Skip to main content

Firestorm by Rachel Caine

The no holds barred, pedal to the metal pace of these books is going to be the death of me. I didn't even feel like I read this one. More like it was downloaded to my brain in a series of high-speed images and I was left to make sense of it all after the fact. In this installment, the Wardens organization is a complete shambles. Both David and Lewis have inherited unwanted leadership burdens, becoming the unwilling de facto leaders of what's left of the free Djinn and the Wardens respectively. Inextricably tied to both men and both groups, Jo finds herself stretched to the breaking point trying to maintain her loyalty and avoid dying. Again.

Firestorm also introduces the concept of the Oracles--supernatural, primal beings who serve as connections between the Djinn and Mother Earth herself. Something dark and nasty begins targeting the Oracles in an attempt to gain entrance to this world and Jo finds herself racing from one Oracle to the next trying to keep the dark and nasty at bay. I felt like Jo was left more alone than she's ever been in this book. Every side character seems to have multiple allegiances and not one of them can be trusted to Be There. Period. And honestly, I don't know if any of them deserve her. The possibility of any of these groups (Wardens, Djinn, Ma'at) co-existing peacefully is also seeming less and less likely. I have to say, though, I did like what happened at the end. Although if I'd had to wait a year for the follow-up book, I probably wouldn't be so enthusiastic about it. As it was, I simply set Firestorm down and calmly started in on the first page of Thin Air.

Comments

  1. These books are seriously like crack--lucky you, that you didn't have to wait anxiously for Thin Air!!!

    Really, poor Jo. She's torn in so many directions, and I agree with you on no one deserving her on their side :(

    ReplyDelete
  2. Poor Jo is right. I'm really interested to see where she goes with it in Gale Force. Seems like something's gotta give, you know?

    ReplyDelete

Post a Comment

You Might Also Like

Bibliocrack Review | Don't You Forget About Me by Mhairi McFarlane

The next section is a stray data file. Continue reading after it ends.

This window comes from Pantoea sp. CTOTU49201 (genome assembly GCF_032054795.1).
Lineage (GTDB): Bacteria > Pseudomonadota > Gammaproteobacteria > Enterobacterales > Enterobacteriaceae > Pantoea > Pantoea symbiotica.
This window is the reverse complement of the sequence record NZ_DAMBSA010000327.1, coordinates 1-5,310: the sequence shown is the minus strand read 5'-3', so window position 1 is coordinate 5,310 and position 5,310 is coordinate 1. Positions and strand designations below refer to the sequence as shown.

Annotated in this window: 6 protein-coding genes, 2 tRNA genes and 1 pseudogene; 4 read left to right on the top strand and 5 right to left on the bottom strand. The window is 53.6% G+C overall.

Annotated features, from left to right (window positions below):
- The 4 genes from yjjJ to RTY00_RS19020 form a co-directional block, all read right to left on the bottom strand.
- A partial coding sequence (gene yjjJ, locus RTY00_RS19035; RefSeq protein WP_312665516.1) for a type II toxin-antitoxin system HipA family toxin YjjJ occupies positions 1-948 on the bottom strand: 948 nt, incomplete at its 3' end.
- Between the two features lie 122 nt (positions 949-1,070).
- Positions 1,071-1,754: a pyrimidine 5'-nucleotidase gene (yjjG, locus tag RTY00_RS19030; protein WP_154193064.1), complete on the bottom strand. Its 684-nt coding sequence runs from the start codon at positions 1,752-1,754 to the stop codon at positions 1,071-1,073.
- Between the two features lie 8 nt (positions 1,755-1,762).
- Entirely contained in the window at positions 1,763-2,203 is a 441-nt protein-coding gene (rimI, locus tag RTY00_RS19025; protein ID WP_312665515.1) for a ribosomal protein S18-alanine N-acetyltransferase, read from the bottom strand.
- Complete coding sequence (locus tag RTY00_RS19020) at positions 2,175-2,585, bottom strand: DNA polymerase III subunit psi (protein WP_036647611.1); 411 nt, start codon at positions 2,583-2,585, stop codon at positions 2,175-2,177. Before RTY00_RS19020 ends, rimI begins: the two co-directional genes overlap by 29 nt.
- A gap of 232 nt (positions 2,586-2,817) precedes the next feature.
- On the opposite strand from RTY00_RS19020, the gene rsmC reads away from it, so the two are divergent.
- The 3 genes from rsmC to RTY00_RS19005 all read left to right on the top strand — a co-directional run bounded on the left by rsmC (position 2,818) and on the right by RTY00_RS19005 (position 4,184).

There's really very little to say, isn't there? I hope you are well, wherever you are. I hope that your loved ones are. I hope that you're finding small ways to stay afloat, to remain connected to something, someone, someplace (real or fictional) that sustains you. Dark and difficult times, indeed. I've rather been holding on to this review. I felt so much, so quickly, so irrevocably for this book that it rapidly became hard to talk about to anyone who hadn't read it. And so I hope I can do it justice, just barely enough justice that, if you haven't, you'll run right out and do so. Now is the perfect time. I feel strongly that this book is what you need in your life at this moment. And so. You might want to prepare yourselves. I'm about to wax rhapsodic. But first, and introductory excerpt: At the end of that session, Fay said, What if it's not what happened with this boy you regret, it's you? It's the  you  who you left behind. It's

Review | If I Never Met You by Mhairi McFarlane

It's been years since I picked up a Mhairi McFarlane novel, and I'm not really sure why that is. I liked  It's Not Me, It's You well enough (it's obvious she's quite a witty writer), but something about the execution felt off and I think I let that keep me from diving deeper into her backlist. Then came an offer to review her upcoming title If I Never Met You , and something about this one seemed to call out to me. As though it was time. As though Laurie and Jamie might be the ones. Spoiler alert: It was and they were. It was the perfect read for a couple of dreary, grey January days. While not perhaps as bubbly as I've Got Your Number , I would definitely recommend it to readers who enjoyed that novel. They share a business setting, two individuals who are more than they know themselves to be, and a wonderfully slow burn romance. Readers who love Sarra Manning and  Beth O'Leary 's  The Flatshare should also take note. Comedy was tragedy plus

Blog Tour Review | Breath Like Water by Anna Jarzab

Today, I'm happy to be taking part in the blog tour for Anna Jarzab's Breath Like Water courtesy of Inkyard Press . You are likely familiar with my love for sports and sports-themed novels (may the Giants play again soon). So I was intrigued by both the lovely cover and the concept of an elite swimmer who peaks quite young but is still determined to claw her way to the Olympics.   ABOUT THE BOOK This beautifully lyrical contemporary novel features an elite teen swimmer with Olympic dreams, plagued by injury and startled by unexpected romance, who struggles to balance training with family and having a life. For fans of Sarah Dessen, Julie Murphy and Miranda Kenneally. Susannah Ramos has always loved the water. A swimmer whose early talent made her a world champion, Susannah was poised for greatness in a sport that demands so much of its young. But an inexplicable slowdown has put her Olympic dream in jeopardy, and Susannah is fighting to keep her career afloat when two importan